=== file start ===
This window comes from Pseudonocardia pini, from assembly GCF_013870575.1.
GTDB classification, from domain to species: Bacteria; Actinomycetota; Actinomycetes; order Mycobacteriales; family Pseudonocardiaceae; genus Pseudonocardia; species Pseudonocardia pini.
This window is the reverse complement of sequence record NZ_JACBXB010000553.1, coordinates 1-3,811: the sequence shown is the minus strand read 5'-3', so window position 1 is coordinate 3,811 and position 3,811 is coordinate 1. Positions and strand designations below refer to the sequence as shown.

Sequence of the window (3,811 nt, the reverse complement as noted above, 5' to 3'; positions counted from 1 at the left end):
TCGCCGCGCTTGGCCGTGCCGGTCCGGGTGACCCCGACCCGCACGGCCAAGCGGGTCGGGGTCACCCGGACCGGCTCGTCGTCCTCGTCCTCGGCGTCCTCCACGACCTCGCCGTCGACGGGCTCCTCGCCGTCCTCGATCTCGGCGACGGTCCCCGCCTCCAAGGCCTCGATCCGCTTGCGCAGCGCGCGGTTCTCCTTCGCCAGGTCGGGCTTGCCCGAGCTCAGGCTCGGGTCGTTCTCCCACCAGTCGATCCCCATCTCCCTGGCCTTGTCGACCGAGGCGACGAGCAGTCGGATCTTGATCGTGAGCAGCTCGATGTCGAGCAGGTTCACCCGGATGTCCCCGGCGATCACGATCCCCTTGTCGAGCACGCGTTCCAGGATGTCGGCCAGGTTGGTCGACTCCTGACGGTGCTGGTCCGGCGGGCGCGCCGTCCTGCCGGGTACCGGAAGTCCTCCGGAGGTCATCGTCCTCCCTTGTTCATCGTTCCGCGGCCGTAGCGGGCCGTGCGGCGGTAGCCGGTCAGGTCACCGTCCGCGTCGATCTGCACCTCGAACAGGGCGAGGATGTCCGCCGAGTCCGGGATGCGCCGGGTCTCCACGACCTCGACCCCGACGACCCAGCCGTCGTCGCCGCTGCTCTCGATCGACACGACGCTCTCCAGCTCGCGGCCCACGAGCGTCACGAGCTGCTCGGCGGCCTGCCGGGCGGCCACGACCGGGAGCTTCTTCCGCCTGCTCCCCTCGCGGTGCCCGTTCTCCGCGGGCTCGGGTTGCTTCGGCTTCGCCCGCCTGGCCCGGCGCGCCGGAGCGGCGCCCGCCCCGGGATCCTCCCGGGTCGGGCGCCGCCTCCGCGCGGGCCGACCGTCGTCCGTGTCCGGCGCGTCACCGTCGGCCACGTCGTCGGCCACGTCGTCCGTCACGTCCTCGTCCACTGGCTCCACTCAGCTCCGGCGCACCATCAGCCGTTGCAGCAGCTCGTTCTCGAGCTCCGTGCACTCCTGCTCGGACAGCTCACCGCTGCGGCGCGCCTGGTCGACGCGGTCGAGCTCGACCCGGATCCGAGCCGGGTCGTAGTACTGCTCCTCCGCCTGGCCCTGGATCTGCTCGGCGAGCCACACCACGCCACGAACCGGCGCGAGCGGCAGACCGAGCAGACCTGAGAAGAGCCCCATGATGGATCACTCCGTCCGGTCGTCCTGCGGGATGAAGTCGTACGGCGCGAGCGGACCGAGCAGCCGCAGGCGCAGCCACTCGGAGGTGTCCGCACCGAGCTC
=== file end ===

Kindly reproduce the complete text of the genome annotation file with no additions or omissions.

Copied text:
This window comes from Pseudonocardia pini, from assembly GCF_013870575.1.
GTDB classification, from domain to species: Bacteria; Actinomycetota; Actinomycetes; order Mycobacteriales; family Pseudonocardiaceae; genus Pseudonocardia; species Pseudonocardia pini.
This window is the reverse complement of sequence record NZ_JACBXB010000553.1, coordinates 1-3,811: the sequence shown is the minus strand read 5'-3', so window position 1 is coordinate 3,811 and position 3,811 is coordinate 1. Positions and strand designations below refer to the sequence as shown.

Sequence of the window (3,811 nt, the reverse complement as noted above, 5' to 3'; positions counted from 1 at the left end):
TCGCCGCGCTTGGCCGTGCCGGTCCGGGTGACCCCGACCCGCACGGCCAAGCGGGTCGGGGTCACCCGGACCGGCTCGTCGTCCTCGTCCTCGGCGTCCTCCACGACCTCGCCGTCGACGGGCTCCTCGCCGTCCTCGATCTCGGCGACGGTCCCCGCCTCCAAGGCCTCGATCCGCTTGCGCAGCGCGCGGTTCTCCTTCGCCAGGTCGGGCTTGCCCGAGCTCAGGCTCGGGTCGTTCTCCCACCAGTCGATCCCCATCTCCCTGGCCTTGTCGACCGAGGCGACGAGCAGTCGGATCTTGATCGTGAGCAGCTCGATGTCGAGCAGGTTCACCCGGATGTCCCCGGCGATCACGATCCCCTTGTCGAGCACGCGTTCCAGGATGTCGGCCAGGTTGGTCGACTCCTGACGGTGCTGGTCCGGCGGGCGCGCCGTCCTGCCGGGTACCGGAAGTCCTCCGGAGGTCATCGTCCTCCCTTGTTCATCGTTCCGCGGCCGTAGCGGGCCGTGCGGCGGTAGCCGGTCAGGTCACCGTCCGCGTCGATCTGCACCTCGAACAGGGCGAGGATGTCCGCCGAGTCCGGGATGCGCCGGGTCTCCACGACCTCGACCCCGACGACCCAGCCGTCGTCGCCGCTGCTCTCGATCGACACGACGCTCTCCAGCTCGCGGCCCACGAGCGTCACGAGCTGCTCGGCGGCCTGCCGGGCGGCCACGACCGGGAGCTTCTTCCGCCTGCTCCCCTCGCGGTGCCCGTTCTCCGCGGGCTCGGGTTGCTTCGGCTTCGCCCGCCTGGCCCGGCGCGCCGGAGCGGCGCCCGCCCCGGGATCCTCCCGGGTCGGGCGCCGCCTCCGCGCGGGCCGACCGTCGTCCGTGTCCGGCGCGTCACCGTCGGCCACGTCGTCGGCCACGTCGTCCGTCACGTCCTCGTCCACTGGCTCCACTCAGCTCCGGCGCACCATCAGCCGTTGCAGCAGCTCGTTCTCGAGCTCCGTGCACTCCTGCTCGGACAGCTCACCGCTGCGGCGCGCCTGGTCGACGCGGTCGAGCTCGACCCGGATCCGAGCCGGGTCGTAGTACTGCTCCTCCGCCTGGCCCTGGATCTGCTCGGCGAGCCACACCACGCCACGAACCGGCGCGAGCGGCAGACCGAGCAGACCTGAGAAGAGCCCCATGATGGATCACTCCGTCCGGTCGTCCTGCGGGATGAAGTCGTACGGCGCGAGCGGACCGAGCAGCCGCAGGCGCAGCCACTCGGAGGTGTCCGCACCGAGCTC